The Impact of Global Warming on Water


While politicians and laypeople debate whether global warming is real, the effects of climate change continue to steadily creep into every ecosystem on the planet—and that has major consequences for life as we know it.

One of the most concrete ways to grasp the impact of climate change is to understand how global warming affects water around the world. As you’ll see, global warming’s effects are intersectional. The impacts of climate change on water, for example, have repercussions for agriculture, drinking water, weather, power supplies, wildlife, and more. Thus, examining climate change through the lens of water helps shed light on its far-reaching effects.

We’ll be honest: Learning about climate change can be disheartening. But it’s important not to let the following information lead to disempowerment. Instead, consider this information a call to action on behalf of our water and our planet.

The Impact of Global Warming on Water

How Global Warming Affects Water

Here are just some of the ways global warming affects water around the world.

Precipitation pattern shifts
One of the most well-documented effects of climate change is its impact on the water cycle—especially precipitation. Scientists forecast that climate change will provoke new and less predictable precipitation patterns, dubbed “drought and deluge” or “precipitation whiplash.”

As these terms imply, it’s likely that precipitation patterns will consist of prolonged periods of dryness punctuated by brief, intense periods of precipitation that may provoke flooding. The risk of flooding is higher if it’s preceded by drought.

Climate change may cause more droughts because rising air temperatures lead to higher rates of evaporation and plant transpiration, thereby speeding up water loss from the soil and plants. This process may help account for the California droughts of 2011 and 2017 and the 2012 to 2013 drought that impacted much of North America.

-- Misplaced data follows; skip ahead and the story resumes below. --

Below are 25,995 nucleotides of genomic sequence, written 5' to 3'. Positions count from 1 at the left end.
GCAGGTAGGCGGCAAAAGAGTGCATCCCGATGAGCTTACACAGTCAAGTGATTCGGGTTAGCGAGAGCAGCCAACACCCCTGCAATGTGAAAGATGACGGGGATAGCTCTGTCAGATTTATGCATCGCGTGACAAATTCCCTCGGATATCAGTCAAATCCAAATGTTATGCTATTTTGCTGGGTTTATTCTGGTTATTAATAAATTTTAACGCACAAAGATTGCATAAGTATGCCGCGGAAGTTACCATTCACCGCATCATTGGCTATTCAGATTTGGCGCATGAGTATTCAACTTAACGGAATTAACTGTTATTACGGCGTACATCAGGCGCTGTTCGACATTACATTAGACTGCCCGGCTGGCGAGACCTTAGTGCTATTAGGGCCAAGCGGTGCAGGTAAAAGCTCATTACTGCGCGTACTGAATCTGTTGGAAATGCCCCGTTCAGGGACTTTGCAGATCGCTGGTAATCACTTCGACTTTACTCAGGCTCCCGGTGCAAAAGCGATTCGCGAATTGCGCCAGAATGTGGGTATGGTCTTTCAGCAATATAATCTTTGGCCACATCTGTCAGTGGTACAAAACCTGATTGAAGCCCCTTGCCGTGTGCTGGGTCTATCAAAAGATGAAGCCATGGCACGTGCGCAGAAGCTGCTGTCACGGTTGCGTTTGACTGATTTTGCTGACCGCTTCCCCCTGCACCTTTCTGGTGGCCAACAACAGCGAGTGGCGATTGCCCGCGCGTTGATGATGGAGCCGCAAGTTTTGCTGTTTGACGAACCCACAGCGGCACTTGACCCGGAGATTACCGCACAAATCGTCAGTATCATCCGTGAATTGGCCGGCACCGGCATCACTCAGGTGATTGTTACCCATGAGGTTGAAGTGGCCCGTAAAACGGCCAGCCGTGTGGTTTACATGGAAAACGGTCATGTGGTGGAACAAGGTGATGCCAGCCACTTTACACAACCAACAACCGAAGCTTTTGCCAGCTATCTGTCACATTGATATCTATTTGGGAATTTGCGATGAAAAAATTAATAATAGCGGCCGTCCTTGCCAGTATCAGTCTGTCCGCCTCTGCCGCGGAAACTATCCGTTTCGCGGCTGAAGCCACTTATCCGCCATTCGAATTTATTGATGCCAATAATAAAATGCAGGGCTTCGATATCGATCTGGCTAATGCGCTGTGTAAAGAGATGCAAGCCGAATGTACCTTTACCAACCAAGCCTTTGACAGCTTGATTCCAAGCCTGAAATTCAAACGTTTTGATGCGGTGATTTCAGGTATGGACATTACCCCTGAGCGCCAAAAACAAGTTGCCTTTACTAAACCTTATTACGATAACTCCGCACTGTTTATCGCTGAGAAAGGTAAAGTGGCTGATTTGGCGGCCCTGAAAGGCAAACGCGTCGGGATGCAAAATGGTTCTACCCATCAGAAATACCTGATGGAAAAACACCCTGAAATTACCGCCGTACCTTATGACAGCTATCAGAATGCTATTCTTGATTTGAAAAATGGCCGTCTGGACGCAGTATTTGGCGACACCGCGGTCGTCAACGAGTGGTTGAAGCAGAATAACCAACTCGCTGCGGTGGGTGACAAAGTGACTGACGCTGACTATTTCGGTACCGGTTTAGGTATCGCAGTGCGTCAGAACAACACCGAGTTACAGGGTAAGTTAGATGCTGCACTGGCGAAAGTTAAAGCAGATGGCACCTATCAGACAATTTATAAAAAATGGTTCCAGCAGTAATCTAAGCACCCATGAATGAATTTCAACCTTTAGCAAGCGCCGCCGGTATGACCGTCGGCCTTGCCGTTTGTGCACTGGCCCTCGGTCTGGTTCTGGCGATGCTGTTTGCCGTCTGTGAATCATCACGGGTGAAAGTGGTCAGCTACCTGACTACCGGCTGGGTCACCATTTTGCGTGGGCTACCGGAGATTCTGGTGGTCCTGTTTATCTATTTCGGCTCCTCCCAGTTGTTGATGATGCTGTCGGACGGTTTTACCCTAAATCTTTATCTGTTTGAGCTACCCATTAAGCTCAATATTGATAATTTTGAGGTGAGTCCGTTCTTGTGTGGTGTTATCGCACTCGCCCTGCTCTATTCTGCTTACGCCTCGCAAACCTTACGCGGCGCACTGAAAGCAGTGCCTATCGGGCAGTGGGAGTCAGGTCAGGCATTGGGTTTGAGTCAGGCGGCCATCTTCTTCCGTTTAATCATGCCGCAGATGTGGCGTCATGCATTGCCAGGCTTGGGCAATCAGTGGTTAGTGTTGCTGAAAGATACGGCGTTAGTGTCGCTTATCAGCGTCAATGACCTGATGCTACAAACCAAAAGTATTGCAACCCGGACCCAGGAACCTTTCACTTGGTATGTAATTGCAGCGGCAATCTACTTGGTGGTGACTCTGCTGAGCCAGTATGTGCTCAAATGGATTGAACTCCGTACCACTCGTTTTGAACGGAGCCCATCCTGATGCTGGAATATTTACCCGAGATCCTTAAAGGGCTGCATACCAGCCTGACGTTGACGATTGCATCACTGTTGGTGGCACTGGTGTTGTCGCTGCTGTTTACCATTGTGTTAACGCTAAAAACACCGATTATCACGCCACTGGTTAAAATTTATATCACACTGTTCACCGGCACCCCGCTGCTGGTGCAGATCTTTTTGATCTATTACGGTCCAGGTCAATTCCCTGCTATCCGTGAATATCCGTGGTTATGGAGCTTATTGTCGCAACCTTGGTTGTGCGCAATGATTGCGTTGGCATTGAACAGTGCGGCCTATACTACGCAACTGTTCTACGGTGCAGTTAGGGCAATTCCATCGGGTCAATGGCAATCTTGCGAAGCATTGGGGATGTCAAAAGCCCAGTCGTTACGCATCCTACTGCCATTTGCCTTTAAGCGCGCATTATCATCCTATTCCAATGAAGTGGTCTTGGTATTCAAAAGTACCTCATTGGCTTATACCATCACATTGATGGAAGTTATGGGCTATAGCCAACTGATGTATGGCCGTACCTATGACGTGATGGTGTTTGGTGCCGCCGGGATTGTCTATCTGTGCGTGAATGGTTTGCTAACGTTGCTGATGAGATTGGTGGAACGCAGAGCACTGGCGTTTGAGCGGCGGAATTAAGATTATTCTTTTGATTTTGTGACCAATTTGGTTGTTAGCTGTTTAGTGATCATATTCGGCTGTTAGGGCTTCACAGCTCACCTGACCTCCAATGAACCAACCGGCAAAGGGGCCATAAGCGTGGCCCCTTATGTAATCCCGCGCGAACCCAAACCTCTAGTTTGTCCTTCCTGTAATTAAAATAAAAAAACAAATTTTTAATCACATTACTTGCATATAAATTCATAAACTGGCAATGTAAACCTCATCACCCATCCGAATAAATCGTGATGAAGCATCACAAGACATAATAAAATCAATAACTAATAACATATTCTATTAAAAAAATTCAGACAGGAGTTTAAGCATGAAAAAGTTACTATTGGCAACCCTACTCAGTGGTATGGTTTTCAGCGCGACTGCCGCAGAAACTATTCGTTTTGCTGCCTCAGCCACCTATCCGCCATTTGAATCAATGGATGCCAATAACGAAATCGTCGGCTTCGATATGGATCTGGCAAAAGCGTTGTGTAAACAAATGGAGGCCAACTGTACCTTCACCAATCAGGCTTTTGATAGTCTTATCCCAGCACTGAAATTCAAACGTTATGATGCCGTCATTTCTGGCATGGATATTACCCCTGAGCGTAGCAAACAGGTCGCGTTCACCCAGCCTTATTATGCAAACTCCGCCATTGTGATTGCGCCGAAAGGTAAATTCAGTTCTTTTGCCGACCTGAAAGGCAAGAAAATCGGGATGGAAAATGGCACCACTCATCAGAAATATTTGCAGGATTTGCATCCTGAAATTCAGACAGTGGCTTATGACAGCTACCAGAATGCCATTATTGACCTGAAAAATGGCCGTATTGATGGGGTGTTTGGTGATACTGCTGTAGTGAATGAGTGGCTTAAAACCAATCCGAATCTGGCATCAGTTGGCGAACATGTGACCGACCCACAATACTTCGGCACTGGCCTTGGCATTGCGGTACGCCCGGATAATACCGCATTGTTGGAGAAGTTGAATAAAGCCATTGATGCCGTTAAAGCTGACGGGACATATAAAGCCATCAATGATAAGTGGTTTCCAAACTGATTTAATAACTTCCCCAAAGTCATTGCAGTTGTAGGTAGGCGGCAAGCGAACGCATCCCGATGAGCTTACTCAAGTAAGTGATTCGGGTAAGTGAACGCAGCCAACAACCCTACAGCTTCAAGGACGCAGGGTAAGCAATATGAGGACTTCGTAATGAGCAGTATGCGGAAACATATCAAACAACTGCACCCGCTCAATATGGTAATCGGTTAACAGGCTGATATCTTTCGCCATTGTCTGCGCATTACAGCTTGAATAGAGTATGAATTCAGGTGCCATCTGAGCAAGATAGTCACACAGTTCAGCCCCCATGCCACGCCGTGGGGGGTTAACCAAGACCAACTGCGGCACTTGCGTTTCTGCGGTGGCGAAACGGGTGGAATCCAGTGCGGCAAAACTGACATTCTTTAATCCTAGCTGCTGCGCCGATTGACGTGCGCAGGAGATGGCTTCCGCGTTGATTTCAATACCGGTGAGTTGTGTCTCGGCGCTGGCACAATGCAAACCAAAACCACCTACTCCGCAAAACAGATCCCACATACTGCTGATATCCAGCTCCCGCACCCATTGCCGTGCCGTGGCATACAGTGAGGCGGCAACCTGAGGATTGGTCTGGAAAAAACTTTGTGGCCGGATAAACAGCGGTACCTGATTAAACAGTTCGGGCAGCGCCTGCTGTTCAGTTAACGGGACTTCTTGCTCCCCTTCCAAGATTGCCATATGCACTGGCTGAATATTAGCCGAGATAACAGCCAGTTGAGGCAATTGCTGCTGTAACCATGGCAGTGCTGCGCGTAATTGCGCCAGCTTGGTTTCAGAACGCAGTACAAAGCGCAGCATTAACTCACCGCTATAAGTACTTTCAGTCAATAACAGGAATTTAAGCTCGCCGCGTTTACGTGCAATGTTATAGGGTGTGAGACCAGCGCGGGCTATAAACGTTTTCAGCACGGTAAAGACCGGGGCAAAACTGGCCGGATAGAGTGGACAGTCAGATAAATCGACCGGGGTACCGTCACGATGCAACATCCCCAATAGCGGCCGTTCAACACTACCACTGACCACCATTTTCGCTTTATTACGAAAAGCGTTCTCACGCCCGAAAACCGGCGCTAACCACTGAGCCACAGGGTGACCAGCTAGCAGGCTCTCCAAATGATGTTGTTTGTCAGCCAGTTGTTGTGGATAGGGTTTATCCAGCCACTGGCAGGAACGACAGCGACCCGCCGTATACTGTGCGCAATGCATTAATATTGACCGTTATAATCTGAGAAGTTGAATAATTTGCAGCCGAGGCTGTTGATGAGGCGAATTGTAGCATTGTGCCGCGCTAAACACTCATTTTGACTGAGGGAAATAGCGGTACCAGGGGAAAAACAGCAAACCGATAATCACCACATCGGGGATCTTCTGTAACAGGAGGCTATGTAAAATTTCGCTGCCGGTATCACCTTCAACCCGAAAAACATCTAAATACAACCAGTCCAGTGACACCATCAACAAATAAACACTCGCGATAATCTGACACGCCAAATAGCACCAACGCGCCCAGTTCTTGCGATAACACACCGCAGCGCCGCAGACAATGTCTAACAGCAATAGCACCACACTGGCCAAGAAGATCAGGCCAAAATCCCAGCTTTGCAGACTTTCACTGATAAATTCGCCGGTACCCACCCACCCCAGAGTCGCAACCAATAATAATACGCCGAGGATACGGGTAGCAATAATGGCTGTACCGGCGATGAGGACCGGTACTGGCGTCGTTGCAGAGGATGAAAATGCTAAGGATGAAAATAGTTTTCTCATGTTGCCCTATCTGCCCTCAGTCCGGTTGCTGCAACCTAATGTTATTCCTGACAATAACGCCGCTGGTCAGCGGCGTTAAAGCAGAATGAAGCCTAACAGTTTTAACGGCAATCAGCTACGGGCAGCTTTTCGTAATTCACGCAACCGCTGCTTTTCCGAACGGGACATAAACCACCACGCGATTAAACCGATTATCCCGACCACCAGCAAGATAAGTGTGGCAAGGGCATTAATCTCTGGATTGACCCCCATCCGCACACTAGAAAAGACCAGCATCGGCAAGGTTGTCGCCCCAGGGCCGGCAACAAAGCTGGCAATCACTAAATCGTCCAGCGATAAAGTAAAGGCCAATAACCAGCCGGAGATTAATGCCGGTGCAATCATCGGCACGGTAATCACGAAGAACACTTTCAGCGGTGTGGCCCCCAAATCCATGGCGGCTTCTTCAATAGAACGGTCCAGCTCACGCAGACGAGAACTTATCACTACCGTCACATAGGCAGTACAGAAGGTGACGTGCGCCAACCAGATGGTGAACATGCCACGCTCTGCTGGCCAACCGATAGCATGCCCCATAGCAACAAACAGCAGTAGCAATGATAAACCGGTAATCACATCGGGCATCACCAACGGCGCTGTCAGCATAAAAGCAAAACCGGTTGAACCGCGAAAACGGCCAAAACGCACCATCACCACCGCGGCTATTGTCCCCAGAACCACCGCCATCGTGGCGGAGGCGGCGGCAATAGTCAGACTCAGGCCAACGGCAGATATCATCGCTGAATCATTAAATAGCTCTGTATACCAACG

Meanwhile, climate change is also making extreme precipitation events more likely. Studies suggest climate change may have provoked the massive amount of rainfall and flooding—and subsequent devastation—that occurred during 2018’s Hurricane Florence in North Carolina and 2017’s Hurricane Harvey in Texas. Flooding also poses a major threat to low-lying agricultural areas such as the Netherlands’ Flevoland.

Extreme precipitation events can bring devastating consequences in the form of ecological harm, property damage and loss, massive financial costs, and even death of people and animals. A recent study by The National Oceanic and Atmospheric Administration (NOAA) discovered that since 1980, many of the most economically disastrous weather- and climate-related disasters were related to water. For instance, tropical cyclones, droughts, severe storms, and flooding have resulted in costs totaling roughly $927 billion, $247 billion, $232 billion, and $124 billion, respectively.

the economic cost of weather and climate related disasters

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The Chesapeake Bay Watershed on the United States’ mid-Atlantic coast is another living example of many of the impacts brought on by extreme weather events. Between 1958 and 2012, the northeastern U.S. reportedly experienced a more than 70 percent increase in the amount of rainfall measured during heavy precipitation events. This has led to flooding, an increase in pollution running off into the bay, and changes in the water’s salinity (which impacts the ability of aquatic animals and flora to survive).

Diminished water quality
Global warming can impair water quality in several ways, which can have significant consequences for people, wildlife, and ecosystems. Take, for instance, these situations.

  • As noted above, climate change is leading to more intense precipitation events. Intensified precipitation levels lead to increased runoff. This runoff carries with it pesticides, herbicides, and other agricultural chemicals and disease pathogens—all of which end up in the waterways that supply humans, wildlife, and plant life with water. Increased pollution levels in waterways also lead to a rise of algal blooms, which we’ll address below.